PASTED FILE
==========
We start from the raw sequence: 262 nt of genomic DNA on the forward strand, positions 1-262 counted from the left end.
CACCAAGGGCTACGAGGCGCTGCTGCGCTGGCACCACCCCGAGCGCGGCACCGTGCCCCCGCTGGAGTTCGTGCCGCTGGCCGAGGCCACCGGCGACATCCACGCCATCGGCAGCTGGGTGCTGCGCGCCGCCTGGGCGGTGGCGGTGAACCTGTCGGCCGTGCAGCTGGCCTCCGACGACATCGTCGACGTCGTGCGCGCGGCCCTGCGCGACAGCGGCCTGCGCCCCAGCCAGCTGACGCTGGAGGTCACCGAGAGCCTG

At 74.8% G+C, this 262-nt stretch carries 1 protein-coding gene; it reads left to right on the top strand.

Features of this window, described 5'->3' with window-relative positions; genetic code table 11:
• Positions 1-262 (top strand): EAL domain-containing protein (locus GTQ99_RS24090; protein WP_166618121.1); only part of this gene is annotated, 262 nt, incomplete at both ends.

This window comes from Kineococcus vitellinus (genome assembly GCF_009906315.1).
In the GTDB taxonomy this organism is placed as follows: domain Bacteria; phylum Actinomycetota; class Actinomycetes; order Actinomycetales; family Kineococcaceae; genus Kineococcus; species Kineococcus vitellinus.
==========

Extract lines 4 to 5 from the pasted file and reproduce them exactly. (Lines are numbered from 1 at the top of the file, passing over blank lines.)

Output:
Features of this window, described 5'->3' with window-relative positions; genetic code table 11:
• Positions 1-262 (top strand): EAL domain-containing protein (locus GTQ99_RS24090; protein WP_166618121.1); only part of this gene is annotated, 262 nt, incomplete at both ends.